Podcast Archive

Times are getting tough for Churches and it's not just spiritual strains they are feeling. Should pastors-to-be change their expectations from full-time to part-time pastoral ministry? Bi-vocational ministry may be the latest fashion raising more eyebrows than ever before ... and should be discussed more often in seminary classrooms. Join us in today's casual conversation about the future of the pastorate and the need vocational expectations to change.

Eschatology … it’s about the already and not yet, a key concept in making sense of our lives, and even more specifically, our marriages. To help us understand this, we have with us today Dr. Gregory Beale, Westminster professor of New Testamemt studies. We ask him some pretty tough questions: How would eschatology explain divorce? How do you prepare young men for the pastorate? And Todd’s itching to know, do all dogs go to heaven?

The Gang are out for a quick bite to eat at K.C.’s Alley. Todd’s struggling, he’s so eager for that first bite of veggie burger. But who will pray, and for how long, and do they even need to pray?! We’ve all found it distracting to bless our food at a restaurant or hesitated to bow our heads before non-Christians, or even with a Non-Christian, yet we are all called to pray, and sometimes it isn’t behind a shut door or in the quietness of our hearts. Today’s a discussion highlights the importance and purpose of public prayers … something we all ought to consider. Enjoy your burger, Todd.

Household management: It is a Biblical qualification for ministry and one to be taken seriously. So when is one actually disqualified for the ministry by the way he runs his home? What does good management even look like? The finger is easily pointed at children, but maybe it's how the father reacts to his child’s behavior that’s more telling. There's no easy answer on this one, but it's one requiring much discernment in studying Paul’s litmus test in 1 Timothy 3.

Public pulpit prayer can be real hit or miss these days, even a lost art. So what’s the criteria for a good prayer? Are they best on-the-fly or written, and is it more biblical one way or the other? The 40-somethings answer these and many more questions today and give their usual food for thought.

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Q: What is man's chief end? A: Man's chief end is to live an exciting life of stimulation, importance, void of boredom and monotony. Many Christians could easily spot the fault here, however, more functionally believe this than they’d like to admit. A major misconception thrives in today's contemporary culture in that all of life must be entertaining and the Church has not been spared this impoverished worldview. Perhaps the beloved hymn has it all wrong and we’re more prone to boredom than to wander. Life is frustratingly boring at times and that's not something to escape, just a reality. So let's grin and bear it.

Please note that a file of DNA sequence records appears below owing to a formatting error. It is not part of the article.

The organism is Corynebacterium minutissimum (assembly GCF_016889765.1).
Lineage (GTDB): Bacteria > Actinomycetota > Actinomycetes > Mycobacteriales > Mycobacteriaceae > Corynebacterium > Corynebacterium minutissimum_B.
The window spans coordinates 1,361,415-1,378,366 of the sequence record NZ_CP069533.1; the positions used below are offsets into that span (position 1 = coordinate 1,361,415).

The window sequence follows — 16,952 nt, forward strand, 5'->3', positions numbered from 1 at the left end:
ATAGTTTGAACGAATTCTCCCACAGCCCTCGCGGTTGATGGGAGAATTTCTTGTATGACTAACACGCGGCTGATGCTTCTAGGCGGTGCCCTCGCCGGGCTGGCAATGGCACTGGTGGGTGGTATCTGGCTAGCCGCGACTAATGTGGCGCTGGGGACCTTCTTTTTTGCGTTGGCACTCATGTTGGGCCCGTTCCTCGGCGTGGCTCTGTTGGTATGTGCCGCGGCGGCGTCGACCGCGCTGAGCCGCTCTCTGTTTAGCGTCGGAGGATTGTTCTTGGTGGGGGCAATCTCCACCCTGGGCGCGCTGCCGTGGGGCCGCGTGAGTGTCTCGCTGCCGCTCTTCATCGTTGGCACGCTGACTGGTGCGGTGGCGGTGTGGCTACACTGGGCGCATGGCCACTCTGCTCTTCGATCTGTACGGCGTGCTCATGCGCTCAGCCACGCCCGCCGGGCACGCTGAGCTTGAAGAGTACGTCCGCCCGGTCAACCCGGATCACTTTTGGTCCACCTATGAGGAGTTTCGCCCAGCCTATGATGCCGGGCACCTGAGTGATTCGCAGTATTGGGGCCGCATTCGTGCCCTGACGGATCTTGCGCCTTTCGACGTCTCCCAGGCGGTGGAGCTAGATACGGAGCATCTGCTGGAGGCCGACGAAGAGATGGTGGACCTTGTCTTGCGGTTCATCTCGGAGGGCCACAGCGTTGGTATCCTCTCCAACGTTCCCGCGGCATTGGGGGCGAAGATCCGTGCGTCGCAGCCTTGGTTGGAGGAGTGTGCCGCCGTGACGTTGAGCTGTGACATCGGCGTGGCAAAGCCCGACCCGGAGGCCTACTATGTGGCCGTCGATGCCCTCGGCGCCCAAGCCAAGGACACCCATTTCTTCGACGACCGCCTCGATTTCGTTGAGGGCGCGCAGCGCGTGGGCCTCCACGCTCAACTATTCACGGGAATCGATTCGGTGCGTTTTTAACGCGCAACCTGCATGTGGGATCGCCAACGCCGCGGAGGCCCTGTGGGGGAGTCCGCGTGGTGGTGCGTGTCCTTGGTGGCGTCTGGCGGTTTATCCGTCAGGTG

Seems every category of person needs their own make of Bible these days in order to really read it, “for themselves”. What does this say about our culture, and even more, the Church? Have we grown so individualized that even our Bible translations aid in our navel gazing? Is the Word being manipulated or used as commercial even consumeristic gain instead of the ordinary means of growth in Christian faith. Let’s hope a version for the Bald & Bitter is published soon - Aimee would hate for Todd & Carl to feel left out!

There’s a lot of talk [ah-boat] pornography these days. Christian author and blogger, Tim Challies, even calling it “the primary pastoral issue of the church”. Tim lends insights from his pastoral perspective and the call to fight this particular lust of the flesh by seeking holiness. In the wider world, pornography can be excused as just part of being a man, but that view isn’t one the Church holds. If you’re a pastor, or training to be one, you will inevitably face shepherding sheep who fall to this darkness and its many lies.

Sermon applications … they're important and can be a real hit or miss. So how should we think of making them from the pulpit and implementing them from the pew? As a pastor, should you aim to include the big picture of the gospel in every sermon, or would that be a stretch? And if you don’t, have you abandoned an unspoken sermon formula? Today’s conversation is extremely practical and relevant to pastors but also helpful to those who sit under them.

Today we have Hannah Anderson on the line. Hannah is a pastor's wife, blogger, author of "Made For More", and co-host on the podcast, Persuasian. Usually holding her own among the fellas, Aimee’s glad for more estrogen on the show. Hannah asks pointed questions for the Church today: Where do women belong and do we have a strong or weak ecclesialogy about their roles in the church? From a Complementarian perspective, answering that question on the local church level is pretty straightforward, but what about parachurch organizations? Might a woman speaking at a conference, in fact, be preaching a sermon before the men attending? It's a good question that stirs necessary conversation about definitions and ecclesiology.